Tuesday, February 19, 2008

Cost-Benefit Analysis in Light of the Non-Identity Problem

So earlier I wrote about the role played by discounting in doing cost-benefit analyses on the impacts of climate change. I concluded that discounting of future damage is unethical because it treats future people as if their interests matter less than present people's. But recently, I've also been discussing the implications of the Non-Identity Problem, and it should be clear that cost-benefit analysis needs to explain its relevance in light of this problem.

For those who haven't been paying attention (or have only recently begun seeing my blog at its spiffy new alternative location), I explained the relevance of the Non-Identity Problem like this:
If we were to act to prevent or mitigate climate change, we would bring it about that people would spend their money on different things, travel to different places, meet different people, get different jobs, and most importantly, have different children (just think how tiny are the chances of a particular spermatozoon fertilizing a particular egg!). In 100 years, it's likely (if not certain) that the world would be populated by an entirely different set of people.

As a consequence of this "fact" (I will accept it as one), we are pretty much forced to say that the people who inherit a world affected by climate change are no worse off than they could have been, because if we had caused less climate change, they wouldn't have existed. Accordingly, it seems difficult to see how we could say that climate change "harms" anyone; if we did anything differently "to" them, they'd simply not exist.

So if the people who would face climate change will be different people than the ones who would have existed if we didn't cause climate change, how can we reasonably talk about costs being incurred as a result of climate change? It seems like when we talk about costs, we do rely on some sort of counterfactual, based on what would have happened if the event in question hadn't happened. For example, let's say I'm talking about a cost imposed on me by a car accident. What I have in mind is that there is a difference between what actually happened to me and what would have happened to me if the accident hadn't happened.

And when we talk about costs imposed by climate change, it seems like we're using the same sort of thinking: the costs imposed by climate change represent the difference between what happens to people in a climate change scenario, and what would have happened to them in the absence of climate change. But as I've said, what would happen to them in the absence of climate change is that they wouldn't exist. So how can we say that a cost has been imposed?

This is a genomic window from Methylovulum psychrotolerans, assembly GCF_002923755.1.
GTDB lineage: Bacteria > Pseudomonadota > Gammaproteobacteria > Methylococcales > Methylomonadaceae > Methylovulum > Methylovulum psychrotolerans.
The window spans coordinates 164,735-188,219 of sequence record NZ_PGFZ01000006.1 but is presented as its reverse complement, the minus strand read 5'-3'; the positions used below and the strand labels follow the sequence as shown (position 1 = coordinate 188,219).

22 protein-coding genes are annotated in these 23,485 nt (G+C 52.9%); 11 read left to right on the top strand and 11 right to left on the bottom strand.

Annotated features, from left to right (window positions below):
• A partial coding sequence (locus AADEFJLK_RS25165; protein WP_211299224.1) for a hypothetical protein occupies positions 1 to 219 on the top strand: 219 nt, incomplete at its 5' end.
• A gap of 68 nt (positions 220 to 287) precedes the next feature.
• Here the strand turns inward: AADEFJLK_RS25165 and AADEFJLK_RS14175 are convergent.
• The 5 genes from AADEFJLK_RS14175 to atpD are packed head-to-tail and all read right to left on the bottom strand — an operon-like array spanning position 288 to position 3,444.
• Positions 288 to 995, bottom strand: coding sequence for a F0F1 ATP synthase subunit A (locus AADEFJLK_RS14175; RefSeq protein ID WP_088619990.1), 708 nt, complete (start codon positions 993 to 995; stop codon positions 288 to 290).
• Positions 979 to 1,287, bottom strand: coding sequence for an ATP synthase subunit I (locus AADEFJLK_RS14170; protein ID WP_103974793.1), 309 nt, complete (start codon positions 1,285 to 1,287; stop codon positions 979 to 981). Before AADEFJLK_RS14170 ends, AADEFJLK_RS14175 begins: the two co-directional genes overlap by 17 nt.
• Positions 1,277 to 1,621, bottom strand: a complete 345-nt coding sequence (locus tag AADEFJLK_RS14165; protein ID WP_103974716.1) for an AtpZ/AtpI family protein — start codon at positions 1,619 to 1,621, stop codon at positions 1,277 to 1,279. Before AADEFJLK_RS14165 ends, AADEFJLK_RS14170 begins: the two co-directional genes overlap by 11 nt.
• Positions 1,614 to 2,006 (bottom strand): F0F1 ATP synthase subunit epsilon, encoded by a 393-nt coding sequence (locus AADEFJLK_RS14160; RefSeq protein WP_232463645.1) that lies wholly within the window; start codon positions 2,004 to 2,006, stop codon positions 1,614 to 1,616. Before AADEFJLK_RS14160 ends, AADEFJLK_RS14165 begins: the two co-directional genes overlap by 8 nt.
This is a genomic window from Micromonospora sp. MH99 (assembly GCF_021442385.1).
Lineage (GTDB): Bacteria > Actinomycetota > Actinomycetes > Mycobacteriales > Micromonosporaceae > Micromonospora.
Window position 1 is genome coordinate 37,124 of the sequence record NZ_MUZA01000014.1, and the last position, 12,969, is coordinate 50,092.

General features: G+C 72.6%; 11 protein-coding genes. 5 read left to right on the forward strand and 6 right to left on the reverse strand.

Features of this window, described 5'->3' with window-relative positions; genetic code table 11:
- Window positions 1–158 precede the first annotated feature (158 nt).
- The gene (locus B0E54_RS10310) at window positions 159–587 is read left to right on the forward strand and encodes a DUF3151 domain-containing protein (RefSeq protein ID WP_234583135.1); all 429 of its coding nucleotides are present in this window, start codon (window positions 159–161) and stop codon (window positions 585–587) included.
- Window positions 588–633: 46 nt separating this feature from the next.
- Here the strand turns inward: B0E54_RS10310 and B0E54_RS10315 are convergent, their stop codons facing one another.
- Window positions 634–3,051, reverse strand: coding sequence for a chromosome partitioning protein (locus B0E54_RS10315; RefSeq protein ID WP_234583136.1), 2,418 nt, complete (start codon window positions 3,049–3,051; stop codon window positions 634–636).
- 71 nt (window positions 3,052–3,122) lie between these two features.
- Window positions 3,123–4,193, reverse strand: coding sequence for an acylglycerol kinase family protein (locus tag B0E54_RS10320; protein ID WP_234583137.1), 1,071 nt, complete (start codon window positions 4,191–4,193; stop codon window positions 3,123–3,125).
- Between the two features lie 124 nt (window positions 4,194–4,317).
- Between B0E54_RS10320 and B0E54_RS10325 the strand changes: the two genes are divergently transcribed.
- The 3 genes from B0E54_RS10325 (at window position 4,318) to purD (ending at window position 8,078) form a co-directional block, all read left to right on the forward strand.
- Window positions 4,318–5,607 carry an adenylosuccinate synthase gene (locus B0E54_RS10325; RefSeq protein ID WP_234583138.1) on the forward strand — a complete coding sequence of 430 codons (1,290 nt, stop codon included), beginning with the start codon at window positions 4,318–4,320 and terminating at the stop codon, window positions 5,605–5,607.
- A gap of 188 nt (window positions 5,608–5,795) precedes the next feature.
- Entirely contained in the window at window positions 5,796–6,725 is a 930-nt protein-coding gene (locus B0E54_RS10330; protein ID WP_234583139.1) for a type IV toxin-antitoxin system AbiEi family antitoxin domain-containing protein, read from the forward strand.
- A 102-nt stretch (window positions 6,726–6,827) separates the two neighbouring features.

It's my view that this is actually not a problem for cost-benefit analyses at all. When we talk about what would have happened if a particular event had not occurred, I don't think it's necessary that it would actually have been possible for the event not to have occurred. I might say, "What costs and benefits did I incur as a result of being born male instead of female?" I couldn't have been born female; if my parents had a female child, it wouldn't have been me. But I still think we can ask such a question without speaking utter gibberish.

Some might be quick to point out that doing so would involve a lot of serious difficulties, because we'd have to hypothesize exactly what kind of life "I" would have lived, and we'd need to somehow compare that life to the one I already have. In the same way, it's extremely difficult to establish what someone's life would have been like if climate change hadn't affected them, and probably harder still to compare that hypothetical life to the one that actually happens. But it's important to see that this problem isn't confined to situations characterized by the Non-Identity Problem. The same kind of difficulties seem to be present when we ask, "What costs and benefits did I incur as a result of majoring in philosophy?" And it seems to me that any cost-benefit analysis is going to have to face these problems.

So back to the real question: does the Non-Identity Problem create any new problems for cost-benefit analysis? It does if we think of costs as representing harmful deviations from alternative possibilities. As I pointed out earlier, the concept of harm seems to include the idea of being moved away from a baseline, and the sort of baseline we'd need to refer to here is one where the individual couldn't possibly be on the baseline. If you couldn't exist if certain things didn't happen, then it's hard to see why we would say that you're harmed by their happening. But costs don't need to be thought of as harmful to people. As I alluded to earlier, I wouldn't want to say that I was harmed by being born a male instead of a female. My being male seems to be a necessary condition for my existence. But I can still try to determine what costs being a male has imposed on me.

So the fact that we can't consider the costs involved in future cost-benefit calculations to be harmful doesn't prevent us from being able to conduct the cost-benefit analysis. But one thing we have to keep in mind is whether the costs that we'd be measuring have any ethical significance. I want to think more about that, so I'll stop here.

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"Rational philosophy is on the march. It will f--- up all of your sh-- and leave you without any teeth."